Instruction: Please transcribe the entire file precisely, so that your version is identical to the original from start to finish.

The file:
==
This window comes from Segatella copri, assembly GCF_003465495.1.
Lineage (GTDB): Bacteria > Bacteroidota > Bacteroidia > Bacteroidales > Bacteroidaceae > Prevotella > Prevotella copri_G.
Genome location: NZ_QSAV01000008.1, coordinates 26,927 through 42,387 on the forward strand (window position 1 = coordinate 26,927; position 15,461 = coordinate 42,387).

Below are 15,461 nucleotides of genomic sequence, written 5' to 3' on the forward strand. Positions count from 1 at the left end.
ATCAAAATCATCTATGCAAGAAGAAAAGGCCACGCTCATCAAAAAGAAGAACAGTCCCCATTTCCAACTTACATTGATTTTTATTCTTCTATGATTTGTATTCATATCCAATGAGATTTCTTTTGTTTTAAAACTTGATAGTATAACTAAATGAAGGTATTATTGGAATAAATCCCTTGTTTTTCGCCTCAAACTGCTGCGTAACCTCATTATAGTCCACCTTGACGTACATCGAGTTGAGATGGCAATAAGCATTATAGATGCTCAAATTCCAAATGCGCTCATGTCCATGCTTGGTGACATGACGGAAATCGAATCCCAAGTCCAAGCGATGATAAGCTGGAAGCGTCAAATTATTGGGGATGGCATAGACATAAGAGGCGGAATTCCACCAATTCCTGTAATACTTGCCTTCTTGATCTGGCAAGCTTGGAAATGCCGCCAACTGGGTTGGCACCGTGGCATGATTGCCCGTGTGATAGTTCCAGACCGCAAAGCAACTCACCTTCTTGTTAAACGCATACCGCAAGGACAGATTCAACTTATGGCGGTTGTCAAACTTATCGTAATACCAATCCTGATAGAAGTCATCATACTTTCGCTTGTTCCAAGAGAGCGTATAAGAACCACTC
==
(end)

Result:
This window comes from Segatella copri, assembly GCF_003465495.1.
Lineage (GTDB): Bacteria > Bacteroidota > Bacteroidia > Bacteroidales > Bacteroidaceae > Prevotella > Prevotella copri_G.
Genome location: NZ_QSAV01000008.1, coordinates 26,927 through 42,387 on the forward strand (window position 1 = coordinate 26,927; position 15,461 = coordinate 42,387).

Below are 15,461 nucleotides of genomic sequence, written 5' to 3' on the forward strand. Positions count from 1 at the left end.
ATCAAAATCATCTATGCAAGAAGAAAAGGCCACGCTCATCAAAAAGAAGAACAGTCCCCATTTCCAACTTACATTGATTTTTATTCTTCTATGATTTGTATTCATATCCAATGAGATTTCTTTTGTTTTAAAACTTGATAGTATAACTAAATGAAGGTATTATTGGAATAAATCCCTTGTTTTTCGCCTCAAACTGCTGCGTAACCTCATTATAGTCCACCTTGACGTACATCGAGTTGAGATGGCAATAAGCATTATAGATGCTCAAATTCCAAATGCGCTCATGTCCATGCTTGGTGACATGACGGAAATCGAATCCCAAGTCCAAGCGATGATAAGCTGGAAGCGTCAAATTATTGGGGATGGCATAGACATAAGAGGCGGAATTCCACCAATTCCTGTAATACTTGCCTTCTTGATCTGGCAAGCTTGGAAATGCCGCCAACTGGGTTGGCACCGTGGCATGATTGCCCGTGTGATAGTTCCAGACCGCAAAGCAACTCACCTTCTTGTTAAACGCATACCGCAAGGACAGATTCAACTTATGGCGGTTGTCAAACTTATCGTAATACCAATCCTGATAGAAGTCATCATACTTTCGCTTGTTCCAAGAGAGCGTATAAGAACCACTC